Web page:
Genetically Modified Foods: a Growing Concern

Topics: Genetically modified organism, Genetically modified food, Genetic engineering Pages: 5 (1768 words) Published: May 7, 2006
Genetically Modified Foods: a Growing Concern?
Living in America, we sometimes forget what a huge problem malnutrition and starvation are in other parts of the world. It's estimated that over 852 million people in the world are severely food deprived. Now, imagine a world where no one goes hungry, a farmer's crop can survive a long drought or an early frost and still produce a large harvest, and harmful insects and weeds cannot survive in the same field as a crop. Imagine a world where malnutrition and vitamin deficiencies are a thing of the past, because the food we eat is so much more nutritious. Some scientists believe that, through new technology, this world could be a reality in our lifetime. I'm talking about genetically modified foods, or GM foods for short. People have been genetically altering foods for hundreds of years, but due to recent technological advancements, the potential of these foods have changed drastically. Many scientists believe that genetically modifying foods could help end world hunger while others say that it could result in human and environmental catastrophe. Although there are many potential risks there are also many potential benefits. Like the old saying goes, "with great power comes great responsibility." Like almost all new technologies, genetically modified food technology needs to be closely monitored and evaluated as it progresses. Ultimately, genetically modified food technology has too much potential to be completely halted.

So just what exactly is genetically modified food? In short, genetically modified foods are organisms that have had their DNA artificially changed to give them a new characteristic. Normally, these modifications are made to produce plants that are resistant to herbicides and pesticides, produce more food, have more nutrients, grow faster, or survive in harsher climates than usual. However, there have also been more unusual experiments done. According to American Scientist Magazine, a gene from a jellyfish has been spliced into plants to make them emit light. In another case the Monsanto Corporation (the largest genetically modified food company in the world) is developing grass seed that will produce different colored lawns. These altered organisms are commonly called genetically engineered, genetically modified, transgenic, or "Franken-foods". Genetically engineered foods first went on the market in 1994. The product was a tomato engineered by a company called Calgene. The species of the tomato was called the FlavrSavr. Ironically, it was considered to have a mediocre flavor and never sold well. The FlavrSavr was a commercial failure and was off the market by 1997. Despite the early failure of the FlavrSavr, GM foods have flourished in the last ten years. Odds are you've eaten many genetically modified foods and not even known it. Currently, The Grocery Manufacturers of America estimate that 75% of processed foods in the U.S. contain at least one genetically modified ingredient.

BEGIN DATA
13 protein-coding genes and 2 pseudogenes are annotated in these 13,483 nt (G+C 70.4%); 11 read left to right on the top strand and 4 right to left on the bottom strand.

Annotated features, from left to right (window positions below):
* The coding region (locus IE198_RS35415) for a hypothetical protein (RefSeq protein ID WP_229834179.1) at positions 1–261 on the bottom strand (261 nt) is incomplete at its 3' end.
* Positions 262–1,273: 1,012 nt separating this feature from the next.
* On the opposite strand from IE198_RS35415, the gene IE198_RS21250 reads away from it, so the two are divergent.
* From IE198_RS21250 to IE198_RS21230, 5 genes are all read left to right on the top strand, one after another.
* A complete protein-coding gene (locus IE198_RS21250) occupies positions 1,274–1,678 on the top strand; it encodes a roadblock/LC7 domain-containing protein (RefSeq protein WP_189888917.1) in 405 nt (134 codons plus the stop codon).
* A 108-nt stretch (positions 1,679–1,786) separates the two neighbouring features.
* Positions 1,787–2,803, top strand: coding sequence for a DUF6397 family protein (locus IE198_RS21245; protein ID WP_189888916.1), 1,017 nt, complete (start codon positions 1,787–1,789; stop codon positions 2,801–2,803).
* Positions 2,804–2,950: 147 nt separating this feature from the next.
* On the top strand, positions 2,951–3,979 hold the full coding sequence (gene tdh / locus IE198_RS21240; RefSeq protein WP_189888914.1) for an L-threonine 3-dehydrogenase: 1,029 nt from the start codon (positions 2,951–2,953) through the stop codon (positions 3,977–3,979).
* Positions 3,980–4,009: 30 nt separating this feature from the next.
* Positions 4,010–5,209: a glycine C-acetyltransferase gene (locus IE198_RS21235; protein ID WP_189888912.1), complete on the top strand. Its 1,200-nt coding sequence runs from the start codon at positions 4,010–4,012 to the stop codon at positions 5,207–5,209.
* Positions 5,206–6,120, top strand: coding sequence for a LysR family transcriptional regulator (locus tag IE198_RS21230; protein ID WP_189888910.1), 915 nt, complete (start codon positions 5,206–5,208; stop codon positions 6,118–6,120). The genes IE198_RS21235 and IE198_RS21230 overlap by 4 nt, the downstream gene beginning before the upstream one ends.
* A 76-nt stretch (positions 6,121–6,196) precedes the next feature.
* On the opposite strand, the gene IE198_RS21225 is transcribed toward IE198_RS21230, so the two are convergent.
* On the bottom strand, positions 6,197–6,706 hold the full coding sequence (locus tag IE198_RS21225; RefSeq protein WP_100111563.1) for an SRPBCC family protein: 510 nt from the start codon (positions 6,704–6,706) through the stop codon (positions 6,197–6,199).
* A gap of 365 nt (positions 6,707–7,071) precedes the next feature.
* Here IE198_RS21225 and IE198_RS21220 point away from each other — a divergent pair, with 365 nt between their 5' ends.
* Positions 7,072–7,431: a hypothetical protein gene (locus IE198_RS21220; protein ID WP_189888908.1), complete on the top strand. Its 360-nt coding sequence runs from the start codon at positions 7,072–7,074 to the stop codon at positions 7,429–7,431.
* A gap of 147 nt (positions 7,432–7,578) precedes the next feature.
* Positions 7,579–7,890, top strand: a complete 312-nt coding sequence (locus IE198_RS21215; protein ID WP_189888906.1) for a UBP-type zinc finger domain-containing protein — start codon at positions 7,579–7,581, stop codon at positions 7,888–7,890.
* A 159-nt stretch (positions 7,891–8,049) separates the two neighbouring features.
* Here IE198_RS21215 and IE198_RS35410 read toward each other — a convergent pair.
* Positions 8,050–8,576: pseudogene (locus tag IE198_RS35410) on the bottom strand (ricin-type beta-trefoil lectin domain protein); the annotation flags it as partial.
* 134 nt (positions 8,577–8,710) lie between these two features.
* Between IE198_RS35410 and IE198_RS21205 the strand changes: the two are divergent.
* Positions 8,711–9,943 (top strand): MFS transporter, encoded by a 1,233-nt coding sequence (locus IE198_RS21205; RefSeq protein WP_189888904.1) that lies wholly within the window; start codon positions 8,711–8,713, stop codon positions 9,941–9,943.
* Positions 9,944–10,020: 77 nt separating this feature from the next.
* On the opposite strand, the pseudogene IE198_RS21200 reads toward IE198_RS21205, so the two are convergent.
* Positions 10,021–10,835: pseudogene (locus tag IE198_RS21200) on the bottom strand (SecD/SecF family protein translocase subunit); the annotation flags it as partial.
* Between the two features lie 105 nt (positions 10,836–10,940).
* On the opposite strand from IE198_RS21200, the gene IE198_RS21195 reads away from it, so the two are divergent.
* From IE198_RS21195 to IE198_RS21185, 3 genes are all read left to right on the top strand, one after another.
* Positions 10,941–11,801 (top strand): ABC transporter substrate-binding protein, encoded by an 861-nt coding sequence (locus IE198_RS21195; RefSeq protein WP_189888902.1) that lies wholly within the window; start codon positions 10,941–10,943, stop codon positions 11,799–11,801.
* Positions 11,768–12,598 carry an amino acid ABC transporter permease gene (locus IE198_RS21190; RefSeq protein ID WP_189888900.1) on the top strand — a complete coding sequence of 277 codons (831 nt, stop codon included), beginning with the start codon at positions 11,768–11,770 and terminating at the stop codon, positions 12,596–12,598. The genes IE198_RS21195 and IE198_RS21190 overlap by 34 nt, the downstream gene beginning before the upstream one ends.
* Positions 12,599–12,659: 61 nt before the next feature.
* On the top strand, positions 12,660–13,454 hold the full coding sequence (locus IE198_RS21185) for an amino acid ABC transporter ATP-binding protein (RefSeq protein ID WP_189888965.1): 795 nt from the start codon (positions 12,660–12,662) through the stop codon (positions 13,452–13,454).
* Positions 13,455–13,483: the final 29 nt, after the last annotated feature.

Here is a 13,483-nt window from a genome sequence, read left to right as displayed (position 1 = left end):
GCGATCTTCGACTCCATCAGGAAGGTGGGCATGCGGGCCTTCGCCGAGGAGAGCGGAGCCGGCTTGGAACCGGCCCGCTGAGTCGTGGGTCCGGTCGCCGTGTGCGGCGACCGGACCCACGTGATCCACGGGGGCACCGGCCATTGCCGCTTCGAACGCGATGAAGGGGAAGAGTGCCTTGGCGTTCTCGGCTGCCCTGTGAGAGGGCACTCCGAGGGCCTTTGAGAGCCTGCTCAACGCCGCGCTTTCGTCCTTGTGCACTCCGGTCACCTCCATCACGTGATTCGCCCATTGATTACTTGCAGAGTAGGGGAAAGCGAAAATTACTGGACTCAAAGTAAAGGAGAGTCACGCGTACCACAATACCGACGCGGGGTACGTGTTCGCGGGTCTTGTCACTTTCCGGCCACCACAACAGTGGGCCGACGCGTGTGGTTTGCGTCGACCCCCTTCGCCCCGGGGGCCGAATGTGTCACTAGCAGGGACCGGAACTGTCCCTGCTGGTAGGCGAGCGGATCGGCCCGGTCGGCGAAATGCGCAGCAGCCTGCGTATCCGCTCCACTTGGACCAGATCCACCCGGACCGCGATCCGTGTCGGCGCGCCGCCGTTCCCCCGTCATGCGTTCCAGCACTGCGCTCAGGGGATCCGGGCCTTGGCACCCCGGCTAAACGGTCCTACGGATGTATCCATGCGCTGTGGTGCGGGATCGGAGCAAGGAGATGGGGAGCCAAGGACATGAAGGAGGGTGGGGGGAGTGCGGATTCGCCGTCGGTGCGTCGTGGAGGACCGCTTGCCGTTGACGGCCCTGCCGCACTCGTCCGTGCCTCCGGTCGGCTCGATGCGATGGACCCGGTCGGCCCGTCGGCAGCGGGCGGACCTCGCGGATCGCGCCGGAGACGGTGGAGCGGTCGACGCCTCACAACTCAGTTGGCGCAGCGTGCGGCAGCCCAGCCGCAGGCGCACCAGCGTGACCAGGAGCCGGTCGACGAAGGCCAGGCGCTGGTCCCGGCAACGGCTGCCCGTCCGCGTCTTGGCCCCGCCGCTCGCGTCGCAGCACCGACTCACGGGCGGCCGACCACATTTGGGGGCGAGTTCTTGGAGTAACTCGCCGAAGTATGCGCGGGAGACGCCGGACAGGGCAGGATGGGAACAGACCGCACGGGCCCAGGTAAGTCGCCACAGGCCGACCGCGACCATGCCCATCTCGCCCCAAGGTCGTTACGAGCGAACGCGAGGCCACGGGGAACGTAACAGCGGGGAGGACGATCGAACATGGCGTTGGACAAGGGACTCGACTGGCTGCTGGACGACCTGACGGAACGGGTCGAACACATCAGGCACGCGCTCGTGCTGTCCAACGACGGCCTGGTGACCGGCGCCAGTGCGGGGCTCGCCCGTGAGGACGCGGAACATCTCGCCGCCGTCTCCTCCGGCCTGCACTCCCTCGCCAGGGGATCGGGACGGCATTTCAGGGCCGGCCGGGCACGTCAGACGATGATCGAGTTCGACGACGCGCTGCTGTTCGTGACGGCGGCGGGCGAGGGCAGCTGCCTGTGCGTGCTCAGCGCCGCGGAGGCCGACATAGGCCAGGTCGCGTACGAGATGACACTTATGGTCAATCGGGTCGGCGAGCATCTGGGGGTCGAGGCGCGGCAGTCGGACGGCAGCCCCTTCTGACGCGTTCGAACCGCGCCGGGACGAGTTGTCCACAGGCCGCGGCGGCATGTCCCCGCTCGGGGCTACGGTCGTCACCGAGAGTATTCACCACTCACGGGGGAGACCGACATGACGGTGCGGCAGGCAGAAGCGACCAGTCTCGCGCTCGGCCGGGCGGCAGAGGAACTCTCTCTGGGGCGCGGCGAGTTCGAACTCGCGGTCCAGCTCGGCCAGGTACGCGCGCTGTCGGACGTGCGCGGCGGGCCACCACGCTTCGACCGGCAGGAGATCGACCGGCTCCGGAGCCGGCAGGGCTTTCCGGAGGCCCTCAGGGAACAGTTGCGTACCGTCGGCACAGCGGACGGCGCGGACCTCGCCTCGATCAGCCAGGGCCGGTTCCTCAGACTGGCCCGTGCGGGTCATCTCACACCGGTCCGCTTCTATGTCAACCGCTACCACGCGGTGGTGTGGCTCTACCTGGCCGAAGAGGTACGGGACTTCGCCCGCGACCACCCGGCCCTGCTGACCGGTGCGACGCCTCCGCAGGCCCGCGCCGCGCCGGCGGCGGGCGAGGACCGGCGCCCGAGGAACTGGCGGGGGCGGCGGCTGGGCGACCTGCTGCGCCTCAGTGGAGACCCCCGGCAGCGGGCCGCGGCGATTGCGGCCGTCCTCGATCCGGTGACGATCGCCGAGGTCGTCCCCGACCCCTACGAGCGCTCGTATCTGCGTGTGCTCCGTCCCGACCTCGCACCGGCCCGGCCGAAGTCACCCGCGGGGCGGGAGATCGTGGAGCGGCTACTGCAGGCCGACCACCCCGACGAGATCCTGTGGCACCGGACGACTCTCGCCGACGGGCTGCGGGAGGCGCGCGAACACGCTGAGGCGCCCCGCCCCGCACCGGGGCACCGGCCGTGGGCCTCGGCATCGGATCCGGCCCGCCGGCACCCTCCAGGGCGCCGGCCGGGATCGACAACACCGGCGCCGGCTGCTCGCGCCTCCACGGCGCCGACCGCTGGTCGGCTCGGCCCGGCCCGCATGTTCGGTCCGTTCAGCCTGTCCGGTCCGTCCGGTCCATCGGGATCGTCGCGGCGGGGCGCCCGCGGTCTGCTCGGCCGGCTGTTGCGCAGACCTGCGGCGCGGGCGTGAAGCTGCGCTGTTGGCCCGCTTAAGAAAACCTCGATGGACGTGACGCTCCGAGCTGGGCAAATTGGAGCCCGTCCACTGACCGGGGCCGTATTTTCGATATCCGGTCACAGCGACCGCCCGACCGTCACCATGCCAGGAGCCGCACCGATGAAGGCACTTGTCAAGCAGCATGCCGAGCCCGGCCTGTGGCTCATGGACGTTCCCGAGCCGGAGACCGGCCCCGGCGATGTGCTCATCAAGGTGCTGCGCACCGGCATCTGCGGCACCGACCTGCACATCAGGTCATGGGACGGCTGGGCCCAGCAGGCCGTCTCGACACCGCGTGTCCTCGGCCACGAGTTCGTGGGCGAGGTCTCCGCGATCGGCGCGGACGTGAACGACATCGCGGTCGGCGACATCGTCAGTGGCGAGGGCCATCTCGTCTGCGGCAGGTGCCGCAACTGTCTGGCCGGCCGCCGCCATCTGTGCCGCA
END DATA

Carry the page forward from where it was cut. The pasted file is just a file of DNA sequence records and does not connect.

Although, genetically engineered foods have only been in production for the last 15 years, humans have been altering the DNA of plants for ages. For centuries, people have been using artificial selection to cross-breed plants. For example, broccoli, Brussels sprouts, and cabbage have all derived from the same species of mustard. However, the process of artificial selection is very difficult and time consuming. Artificial selection is also limited to only plants of similar species. Fortunately, recent advancements in technology have made it possible to move DNA from one species to another regardless of their differences.

The process behind GM foods is very difficult and complex, so this is a very simplified explanation of how it works. There are two main methods of genetically modifying foods. The first method uses bacteria to modify the DNA. First, the scientist uses enzymes to cut the desired gene out of the DNA. The gene is then coupled by a...

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